Roman shrine discovered under Leicester Cathedral graveyard

An archaeological dig has uncovered what is believed to be a Roman shrine beneath a graveyard in Leicester.

Excavations at the site of an old song school in the grounds of Leicester Cathedral began in October 2021 and have since produced a ‘remarkable’ amount of information, dig directors have said.

The cellar of a Roman building and a 1,800-year-old altar stone have been discovered during the excavation, led by University of Leicester Archaeological Services (Ulas), suggesting the presence of a shrine or cult room.

The cellar – now nearly 10ft (3m) below the ground – is believed to have had a concrete floor and stone walls, with decorative paintwork.

‘It could be really significant. It’s an area of Leicester that we don’t get to excavate very often. It’s the historic quarter of the town, so it’s one of those big blank areas on the map of the city,’ said Mathew Morris, who led the dig.

‘But it’s also quite fundamental in understanding the history of Leicester Cathedral. Whilst it’s an iconic building in the cityscape, we don’t actually know too much about its early history and most of what you see above ground today was rebuilt in the Victorian period,’

‘So an excavation next to it was really the only way we were going to get to grips with key questions, like when was it first founded, and what was underneath it before?’

The existence of a Roman temple underneath the cathedral had so far been a folk tale.

With the discovery of the cellar and the fragment of a Roman altar stone out of it, scientists confirmed that there definitely was a Roman place of worship underneath the cathedral.

It is believed the cellar was built in the second century and then deliberately filled in a century or two later and used as a place to worship God or gods.

Several pieces of Roman pottery and coins were also found.

The dig was part of the planning conditions of the Leicester Cathedral Revealed project, a £12.7 million restoration of the building which is believed to have first been built in the 11th century.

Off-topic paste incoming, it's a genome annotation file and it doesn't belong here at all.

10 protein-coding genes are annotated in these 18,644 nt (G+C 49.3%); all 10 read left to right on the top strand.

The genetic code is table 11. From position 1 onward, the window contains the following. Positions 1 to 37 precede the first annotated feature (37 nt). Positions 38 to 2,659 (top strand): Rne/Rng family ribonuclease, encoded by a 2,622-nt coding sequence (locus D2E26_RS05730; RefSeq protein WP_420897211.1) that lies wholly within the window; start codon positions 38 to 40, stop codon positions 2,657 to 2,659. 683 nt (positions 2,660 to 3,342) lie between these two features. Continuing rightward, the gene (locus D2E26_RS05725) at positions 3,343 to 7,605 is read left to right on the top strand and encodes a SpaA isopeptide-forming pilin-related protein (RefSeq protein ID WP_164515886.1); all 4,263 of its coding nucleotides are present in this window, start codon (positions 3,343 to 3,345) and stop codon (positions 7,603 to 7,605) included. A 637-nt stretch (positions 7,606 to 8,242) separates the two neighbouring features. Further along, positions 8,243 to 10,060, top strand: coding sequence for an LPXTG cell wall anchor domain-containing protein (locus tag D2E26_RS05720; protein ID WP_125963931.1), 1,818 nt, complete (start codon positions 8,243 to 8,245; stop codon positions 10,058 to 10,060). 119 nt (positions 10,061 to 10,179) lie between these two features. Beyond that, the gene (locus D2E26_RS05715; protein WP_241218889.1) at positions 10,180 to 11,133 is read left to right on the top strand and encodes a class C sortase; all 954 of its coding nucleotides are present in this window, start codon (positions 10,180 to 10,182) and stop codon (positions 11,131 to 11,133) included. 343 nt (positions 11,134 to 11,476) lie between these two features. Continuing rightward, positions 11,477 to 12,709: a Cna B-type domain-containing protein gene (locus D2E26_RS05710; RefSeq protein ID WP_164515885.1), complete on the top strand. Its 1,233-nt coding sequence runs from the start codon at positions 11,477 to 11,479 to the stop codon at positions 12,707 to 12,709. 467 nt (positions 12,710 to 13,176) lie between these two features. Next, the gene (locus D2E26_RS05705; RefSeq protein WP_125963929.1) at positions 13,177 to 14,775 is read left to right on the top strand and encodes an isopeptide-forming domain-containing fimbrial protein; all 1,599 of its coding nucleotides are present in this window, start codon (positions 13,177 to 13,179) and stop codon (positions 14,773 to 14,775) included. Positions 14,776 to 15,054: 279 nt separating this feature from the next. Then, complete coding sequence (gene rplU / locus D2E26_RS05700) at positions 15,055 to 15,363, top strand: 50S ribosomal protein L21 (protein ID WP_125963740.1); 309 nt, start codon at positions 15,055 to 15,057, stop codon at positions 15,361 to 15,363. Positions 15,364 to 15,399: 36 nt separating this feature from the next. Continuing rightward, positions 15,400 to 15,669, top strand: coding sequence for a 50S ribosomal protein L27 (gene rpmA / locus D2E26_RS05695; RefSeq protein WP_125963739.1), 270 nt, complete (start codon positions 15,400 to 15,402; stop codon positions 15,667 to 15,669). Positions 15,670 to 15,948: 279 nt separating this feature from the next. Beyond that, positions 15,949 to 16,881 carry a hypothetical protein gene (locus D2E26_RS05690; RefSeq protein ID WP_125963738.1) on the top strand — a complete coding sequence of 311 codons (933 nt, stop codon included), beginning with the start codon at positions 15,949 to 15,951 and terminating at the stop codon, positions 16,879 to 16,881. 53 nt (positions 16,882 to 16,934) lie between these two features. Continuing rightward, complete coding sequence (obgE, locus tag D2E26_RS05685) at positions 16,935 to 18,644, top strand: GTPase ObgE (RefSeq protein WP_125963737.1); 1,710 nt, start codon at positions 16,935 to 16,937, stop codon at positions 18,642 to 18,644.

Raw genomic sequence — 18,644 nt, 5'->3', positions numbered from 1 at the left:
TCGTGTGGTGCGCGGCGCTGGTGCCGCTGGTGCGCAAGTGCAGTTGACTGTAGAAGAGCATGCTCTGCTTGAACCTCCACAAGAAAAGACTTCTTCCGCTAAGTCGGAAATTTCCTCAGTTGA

The area of land that was excavated, in the middle of the medieval town, was just 150 square feet (14 square metres), but Morris said ‘if you dig any hole in Leicester, you’re going to find something’.

As well as evidence of Roman activity, 1,100 burials dating from the 11th century to the mid-19th century have also been discovered, which will be analysed and then reinterred at a later date by the cathedral.

The dig has also uncovered rare evidence from the Anglo-Saxon period, including the first coin from the period to be found in the city in 20 years and potentially the first proof of a building from the era in that part of the city.

‘This excavation has produced a remarkable amount of archaeological evidence from a modestly sized area. The project allowed us to venture into an area of Leicester that we rarely have the opportunity to investigate, and it certainly did not disappoint,’ said John Thomas, deputy director at Ulas.

‘Fortunately, the archaeology was very well-preserved and, whilst there is still a lot of analysis work still to do, we are confident that we’ll be able to address all of our questions and more,’

The team hopes to have a much clearer idea of what was happening on the site in the Roman period, when the parish church of St Martin’s was founded, while giving a unique insight into the story of Leicester through its residents who were buried here for over 800 years.

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